Determine Your Agenda for Continued Learning

April 23, 2011

Nashville Business Journal 

 

Our brains are amazing intelligence centers that can absorb an unlimited amount of information. So why not just download all we can? 

Well, because no one is forcing us to improve ourselves. Status quo is always an option. We can listen to mind-numbing music and space out in front of the TV or we can read, network and go to school to enhance our knowledge. Personal growth has to be a conscious decision. That’s your learning agenda. You either have one or you don’t. 

If you’ve made up your mind to become even more amazing, here are some tips for establishing a learning agenda.

Be honest. Start with a little self-analysis. In your limited spare time, how many hours do you spend in a zombie-like state watching sitcoms or other sometimes-entertaining-but-more-often-totally-worthless TV programs? Ask yourself exactly what you got out of all those hours. Likely your answer will be “nothing!” Find out where you’re honestly at before you develop a personal learning agenda.

Be open. Open your mind to learning all kinds of things. The broader your knowledge base is the more interesting you are to others. Likewise, the more you know the more you will be sought after for business meetings and social events. People we meet often fall into two categories: those who are interesting and you want to meet again, or those who a make you think “what a bore.” We all want to fall into the “really interesting” category.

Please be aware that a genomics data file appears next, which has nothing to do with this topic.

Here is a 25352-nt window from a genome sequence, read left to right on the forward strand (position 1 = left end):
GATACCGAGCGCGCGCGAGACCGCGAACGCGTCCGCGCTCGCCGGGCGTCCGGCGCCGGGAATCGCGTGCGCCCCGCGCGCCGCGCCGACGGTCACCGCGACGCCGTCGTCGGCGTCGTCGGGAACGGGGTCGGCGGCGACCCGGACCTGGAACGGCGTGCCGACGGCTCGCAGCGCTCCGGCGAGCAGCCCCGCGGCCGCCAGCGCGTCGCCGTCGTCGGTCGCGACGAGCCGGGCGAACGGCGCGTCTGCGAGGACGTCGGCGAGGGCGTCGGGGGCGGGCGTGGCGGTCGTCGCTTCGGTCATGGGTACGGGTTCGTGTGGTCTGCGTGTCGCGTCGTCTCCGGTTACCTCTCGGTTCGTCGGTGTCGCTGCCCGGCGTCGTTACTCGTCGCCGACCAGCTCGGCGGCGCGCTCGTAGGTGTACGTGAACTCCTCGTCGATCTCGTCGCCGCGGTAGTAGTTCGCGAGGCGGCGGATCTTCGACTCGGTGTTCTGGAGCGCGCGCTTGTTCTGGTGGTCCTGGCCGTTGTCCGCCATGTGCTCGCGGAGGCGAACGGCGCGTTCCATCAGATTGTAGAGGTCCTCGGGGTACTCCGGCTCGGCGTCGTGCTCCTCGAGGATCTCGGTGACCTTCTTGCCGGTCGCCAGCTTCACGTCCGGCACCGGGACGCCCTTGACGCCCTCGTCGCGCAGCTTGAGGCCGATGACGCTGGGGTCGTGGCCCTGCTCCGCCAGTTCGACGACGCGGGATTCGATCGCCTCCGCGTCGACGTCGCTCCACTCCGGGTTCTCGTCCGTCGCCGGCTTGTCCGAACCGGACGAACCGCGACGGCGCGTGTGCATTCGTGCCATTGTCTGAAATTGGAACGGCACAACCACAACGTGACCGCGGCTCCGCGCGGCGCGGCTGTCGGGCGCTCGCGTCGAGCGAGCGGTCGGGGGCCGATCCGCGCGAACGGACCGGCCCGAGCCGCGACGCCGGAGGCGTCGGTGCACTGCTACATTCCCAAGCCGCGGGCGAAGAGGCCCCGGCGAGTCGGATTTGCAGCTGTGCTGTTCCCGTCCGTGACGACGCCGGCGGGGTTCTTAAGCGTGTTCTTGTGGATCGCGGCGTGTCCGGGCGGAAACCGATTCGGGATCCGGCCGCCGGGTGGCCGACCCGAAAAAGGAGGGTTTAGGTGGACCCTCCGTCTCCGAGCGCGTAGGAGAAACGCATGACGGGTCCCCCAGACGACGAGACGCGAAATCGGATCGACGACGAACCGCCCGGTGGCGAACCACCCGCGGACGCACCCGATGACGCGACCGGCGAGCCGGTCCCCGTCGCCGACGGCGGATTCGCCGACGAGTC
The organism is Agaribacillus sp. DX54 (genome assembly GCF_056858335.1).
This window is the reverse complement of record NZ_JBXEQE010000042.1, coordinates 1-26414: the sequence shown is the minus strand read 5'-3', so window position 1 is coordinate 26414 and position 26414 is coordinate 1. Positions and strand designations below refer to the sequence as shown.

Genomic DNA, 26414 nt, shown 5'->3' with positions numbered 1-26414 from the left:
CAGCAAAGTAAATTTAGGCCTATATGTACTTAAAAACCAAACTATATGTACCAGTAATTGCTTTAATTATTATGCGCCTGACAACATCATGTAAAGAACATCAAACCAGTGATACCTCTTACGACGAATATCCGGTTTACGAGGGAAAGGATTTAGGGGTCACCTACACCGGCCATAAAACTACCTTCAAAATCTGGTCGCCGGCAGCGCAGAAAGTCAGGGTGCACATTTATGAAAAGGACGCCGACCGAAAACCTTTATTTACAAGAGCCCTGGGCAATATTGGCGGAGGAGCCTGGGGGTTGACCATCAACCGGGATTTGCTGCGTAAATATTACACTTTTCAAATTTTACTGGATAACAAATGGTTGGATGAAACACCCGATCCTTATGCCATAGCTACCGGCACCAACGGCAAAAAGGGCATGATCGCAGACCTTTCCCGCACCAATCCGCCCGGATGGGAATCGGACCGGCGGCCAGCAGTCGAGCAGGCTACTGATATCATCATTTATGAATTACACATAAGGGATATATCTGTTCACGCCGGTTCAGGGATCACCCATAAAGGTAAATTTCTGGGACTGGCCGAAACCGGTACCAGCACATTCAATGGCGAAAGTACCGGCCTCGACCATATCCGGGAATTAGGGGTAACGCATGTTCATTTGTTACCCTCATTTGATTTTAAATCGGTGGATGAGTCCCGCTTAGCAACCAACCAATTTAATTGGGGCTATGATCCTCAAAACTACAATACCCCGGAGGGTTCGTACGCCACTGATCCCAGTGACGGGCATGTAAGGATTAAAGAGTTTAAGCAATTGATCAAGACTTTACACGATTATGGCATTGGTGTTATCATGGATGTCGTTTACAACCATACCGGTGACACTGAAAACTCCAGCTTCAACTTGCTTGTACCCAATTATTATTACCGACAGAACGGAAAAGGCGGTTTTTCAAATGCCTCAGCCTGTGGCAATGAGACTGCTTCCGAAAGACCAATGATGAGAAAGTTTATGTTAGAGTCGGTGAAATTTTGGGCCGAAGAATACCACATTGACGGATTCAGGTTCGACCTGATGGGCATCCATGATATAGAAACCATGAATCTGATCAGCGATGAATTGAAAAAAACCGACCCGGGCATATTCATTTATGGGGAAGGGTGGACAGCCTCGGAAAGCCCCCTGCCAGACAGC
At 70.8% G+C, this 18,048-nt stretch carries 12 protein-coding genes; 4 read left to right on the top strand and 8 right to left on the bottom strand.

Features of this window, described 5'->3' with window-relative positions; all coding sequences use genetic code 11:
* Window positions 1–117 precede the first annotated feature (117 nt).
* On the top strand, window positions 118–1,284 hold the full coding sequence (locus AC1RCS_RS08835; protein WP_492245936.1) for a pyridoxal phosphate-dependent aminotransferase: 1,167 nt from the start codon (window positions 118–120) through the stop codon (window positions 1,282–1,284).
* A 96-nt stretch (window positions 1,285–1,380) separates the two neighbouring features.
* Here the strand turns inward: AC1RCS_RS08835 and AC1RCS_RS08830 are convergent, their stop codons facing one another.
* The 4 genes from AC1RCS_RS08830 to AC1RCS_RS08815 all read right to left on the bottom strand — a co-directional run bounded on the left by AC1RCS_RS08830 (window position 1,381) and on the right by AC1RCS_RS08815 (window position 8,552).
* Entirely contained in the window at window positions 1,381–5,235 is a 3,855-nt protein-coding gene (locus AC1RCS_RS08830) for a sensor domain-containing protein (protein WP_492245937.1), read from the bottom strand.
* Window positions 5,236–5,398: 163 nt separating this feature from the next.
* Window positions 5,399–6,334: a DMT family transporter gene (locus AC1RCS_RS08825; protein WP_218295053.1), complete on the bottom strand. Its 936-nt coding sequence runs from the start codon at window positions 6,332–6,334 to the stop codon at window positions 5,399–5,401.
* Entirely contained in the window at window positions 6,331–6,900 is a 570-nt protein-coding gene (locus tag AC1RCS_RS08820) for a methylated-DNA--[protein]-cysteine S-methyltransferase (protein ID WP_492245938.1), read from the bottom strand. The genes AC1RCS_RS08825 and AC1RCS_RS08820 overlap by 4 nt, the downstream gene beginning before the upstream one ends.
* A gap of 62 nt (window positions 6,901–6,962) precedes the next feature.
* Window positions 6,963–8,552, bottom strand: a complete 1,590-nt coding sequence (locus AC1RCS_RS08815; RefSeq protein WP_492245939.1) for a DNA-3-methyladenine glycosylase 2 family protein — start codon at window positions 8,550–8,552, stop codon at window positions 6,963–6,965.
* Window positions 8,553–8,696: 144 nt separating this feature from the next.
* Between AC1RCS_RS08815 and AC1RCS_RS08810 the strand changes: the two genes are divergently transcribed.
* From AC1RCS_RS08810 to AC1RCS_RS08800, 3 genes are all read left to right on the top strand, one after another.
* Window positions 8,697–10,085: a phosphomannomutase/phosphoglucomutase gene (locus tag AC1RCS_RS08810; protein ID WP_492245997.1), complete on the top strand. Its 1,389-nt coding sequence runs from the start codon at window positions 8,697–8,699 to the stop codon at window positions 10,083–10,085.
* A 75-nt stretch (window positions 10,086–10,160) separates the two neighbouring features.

Be specific. In the business world, your learning agenda is likely multifaceted, with initiatives in reading, networking, business conferences, and possibly classes or educational television programs. The goal in this realm is to build a learning agenda that is specific and measurable, meaning you gain knowledge crucial to your job and your growth potential in it.

Be regular. Whether it’s from an old-fashioned hardcopy or an e-reader, regular reading is the backbone of building a first-class knowledge base. The more you read the better you will read. Start by reading (or scanning) key trade journals, industry-specific magazines and at least one general business magazine (Forbes, Fortune or Business Week). Pay special attention to the offbeat material, which often contains the most innovative ideas.

Be book-ish. Reading books is the most time-consuming piece of a good learning agenda, but it’s also the most transformational. For example, one profound book—In Search of Excellence, a study of two dozen American companies that were consistently achieving outstanding performance—helped me see a more clear path for my own company. I really believe Tractor Supply Company would not be where it is today had I not read that book. 

Be planful. It is easy to procrastinate and avoid the tough learning that will do us the most good. So make a plan and write it down. For example: In the next six months I will read three books that will help me be a better person and a better business leader. That’s one 300-page book every two months or 150 pages a month or five pages a day. Not sure where to start? Find a basic business strategy book (like Good to Great by Jim Collins), one on self improvement (try one about communication skills) and a general knowledge read like a biography or history book.



Joe Scarlett,joe@joescarlett.com
Retired Chairman Tractor Supply Company
Founder of the Scarlett Leadership Institute

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